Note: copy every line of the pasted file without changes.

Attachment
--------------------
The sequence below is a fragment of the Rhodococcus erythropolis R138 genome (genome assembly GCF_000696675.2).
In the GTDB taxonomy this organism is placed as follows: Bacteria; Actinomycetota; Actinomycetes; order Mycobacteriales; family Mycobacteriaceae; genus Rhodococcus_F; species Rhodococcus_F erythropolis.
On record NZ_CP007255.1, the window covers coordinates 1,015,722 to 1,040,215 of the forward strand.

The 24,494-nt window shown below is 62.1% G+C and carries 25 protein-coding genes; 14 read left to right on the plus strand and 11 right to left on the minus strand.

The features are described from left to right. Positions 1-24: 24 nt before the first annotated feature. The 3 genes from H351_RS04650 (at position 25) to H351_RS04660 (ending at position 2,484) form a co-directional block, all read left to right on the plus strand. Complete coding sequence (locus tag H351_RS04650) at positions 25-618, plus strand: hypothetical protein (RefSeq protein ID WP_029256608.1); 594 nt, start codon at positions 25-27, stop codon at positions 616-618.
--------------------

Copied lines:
The sequence below is a fragment of the Rhodococcus erythropolis R138 genome (genome assembly GCF_000696675.2).
In the GTDB taxonomy this organism is placed as follows: Bacteria; Actinomycetota; Actinomycetes; order Mycobacteriales; family Mycobacteriaceae; genus Rhodococcus_F; species Rhodococcus_F erythropolis.
On record NZ_CP007255.1, the window covers coordinates 1,015,722 to 1,040,215 of the forward strand.

The 24,494-nt window shown below is 62.1% G+C and carries 25 protein-coding genes; 14 read left to right on the plus strand and 11 right to left on the minus strand.

The features are described from left to right. Positions 1-24: 24 nt before the first annotated feature. The 3 genes from H351_RS04650 (at position 25) to H351_RS04660 (ending at position 2,484) form a co-directional block, all read left to right on the plus strand. Complete coding sequence (locus tag H351_RS04650) at positions 25-618, plus strand: hypothetical protein (RefSeq protein ID WP_029256608.1); 594 nt, start codon at positions 25-27, stop codon at positions 616-618.